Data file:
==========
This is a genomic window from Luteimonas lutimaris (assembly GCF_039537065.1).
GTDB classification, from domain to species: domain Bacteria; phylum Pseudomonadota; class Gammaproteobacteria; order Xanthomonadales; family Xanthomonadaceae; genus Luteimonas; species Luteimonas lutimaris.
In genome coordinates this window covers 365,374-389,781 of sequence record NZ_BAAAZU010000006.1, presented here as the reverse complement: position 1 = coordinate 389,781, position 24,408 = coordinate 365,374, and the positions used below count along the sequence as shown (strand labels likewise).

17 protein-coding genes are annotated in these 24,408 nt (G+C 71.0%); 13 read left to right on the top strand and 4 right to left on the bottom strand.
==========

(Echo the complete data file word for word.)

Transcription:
This is a genomic window from Luteimonas lutimaris (assembly GCF_039537065.1).
GTDB classification, from domain to species: domain Bacteria; phylum Pseudomonadota; class Gammaproteobacteria; order Xanthomonadales; family Xanthomonadaceae; genus Luteimonas; species Luteimonas lutimaris.
In genome coordinates this window covers 365,374-389,781 of sequence record NZ_BAAAZU010000006.1, presented here as the reverse complement: position 1 = coordinate 389,781, position 24,408 = coordinate 365,374, and the positions used below count along the sequence as shown (strand labels likewise).

17 protein-coding genes are annotated in these 24,408 nt (G+C 71.0%); 13 read left to right on the top strand and 4 right to left on the bottom strand.